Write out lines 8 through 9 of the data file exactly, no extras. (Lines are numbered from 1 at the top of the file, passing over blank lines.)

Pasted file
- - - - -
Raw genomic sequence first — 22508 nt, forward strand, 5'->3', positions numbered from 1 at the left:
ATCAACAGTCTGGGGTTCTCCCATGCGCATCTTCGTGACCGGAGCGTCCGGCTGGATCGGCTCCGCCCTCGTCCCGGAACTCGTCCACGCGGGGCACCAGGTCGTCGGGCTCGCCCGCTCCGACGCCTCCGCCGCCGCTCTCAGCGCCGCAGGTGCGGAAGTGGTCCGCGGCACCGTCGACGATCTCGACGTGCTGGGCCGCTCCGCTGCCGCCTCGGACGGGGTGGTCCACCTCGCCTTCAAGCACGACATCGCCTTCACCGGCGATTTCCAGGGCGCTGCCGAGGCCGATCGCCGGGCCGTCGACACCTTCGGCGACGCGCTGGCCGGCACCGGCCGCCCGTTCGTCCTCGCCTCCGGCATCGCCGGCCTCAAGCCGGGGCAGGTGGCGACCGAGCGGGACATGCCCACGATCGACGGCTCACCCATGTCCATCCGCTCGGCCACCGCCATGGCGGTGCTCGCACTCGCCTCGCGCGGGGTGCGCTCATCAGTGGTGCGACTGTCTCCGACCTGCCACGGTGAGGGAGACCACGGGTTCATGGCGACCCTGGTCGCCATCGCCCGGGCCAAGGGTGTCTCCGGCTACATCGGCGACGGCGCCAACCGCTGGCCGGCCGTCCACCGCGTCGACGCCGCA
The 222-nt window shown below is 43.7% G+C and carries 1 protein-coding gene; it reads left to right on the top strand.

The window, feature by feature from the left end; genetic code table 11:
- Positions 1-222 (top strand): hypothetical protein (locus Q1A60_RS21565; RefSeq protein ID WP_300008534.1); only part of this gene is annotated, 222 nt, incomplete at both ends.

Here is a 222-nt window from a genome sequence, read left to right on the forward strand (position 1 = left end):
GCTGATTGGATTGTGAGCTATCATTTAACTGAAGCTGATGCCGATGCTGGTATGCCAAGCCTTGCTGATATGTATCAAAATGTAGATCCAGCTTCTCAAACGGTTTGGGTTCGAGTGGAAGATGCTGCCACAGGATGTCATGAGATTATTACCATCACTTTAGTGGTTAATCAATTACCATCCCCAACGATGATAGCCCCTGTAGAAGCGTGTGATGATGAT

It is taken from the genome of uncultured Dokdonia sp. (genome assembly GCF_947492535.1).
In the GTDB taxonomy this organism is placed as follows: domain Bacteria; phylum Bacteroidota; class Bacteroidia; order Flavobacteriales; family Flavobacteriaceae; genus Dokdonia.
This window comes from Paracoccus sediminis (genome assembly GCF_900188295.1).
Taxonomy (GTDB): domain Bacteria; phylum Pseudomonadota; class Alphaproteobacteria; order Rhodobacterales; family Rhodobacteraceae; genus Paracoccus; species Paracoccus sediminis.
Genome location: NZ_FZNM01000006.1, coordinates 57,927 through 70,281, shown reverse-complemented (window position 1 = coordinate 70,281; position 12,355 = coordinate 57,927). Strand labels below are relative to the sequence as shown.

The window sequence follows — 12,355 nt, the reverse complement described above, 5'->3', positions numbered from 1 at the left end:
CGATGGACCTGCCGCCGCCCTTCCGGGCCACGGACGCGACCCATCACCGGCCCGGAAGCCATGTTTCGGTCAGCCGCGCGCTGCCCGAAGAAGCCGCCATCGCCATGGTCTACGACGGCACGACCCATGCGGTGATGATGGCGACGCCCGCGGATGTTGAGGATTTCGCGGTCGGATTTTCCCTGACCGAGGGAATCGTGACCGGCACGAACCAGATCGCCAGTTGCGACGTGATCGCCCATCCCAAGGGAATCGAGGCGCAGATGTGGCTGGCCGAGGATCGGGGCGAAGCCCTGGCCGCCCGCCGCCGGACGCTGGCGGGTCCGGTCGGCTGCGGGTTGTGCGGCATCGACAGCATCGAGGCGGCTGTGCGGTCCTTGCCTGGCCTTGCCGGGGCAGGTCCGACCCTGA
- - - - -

It is taken from the genome of uncultured Dokdonia sp. (genome assembly GCF_947492535.1).
In the GTDB taxonomy this organism is placed as follows: domain Bacteria; phylum Bacteroidota; class Bacteroidia; order Flavobacteriales; family Flavobacteriaceae; genus Dokdonia.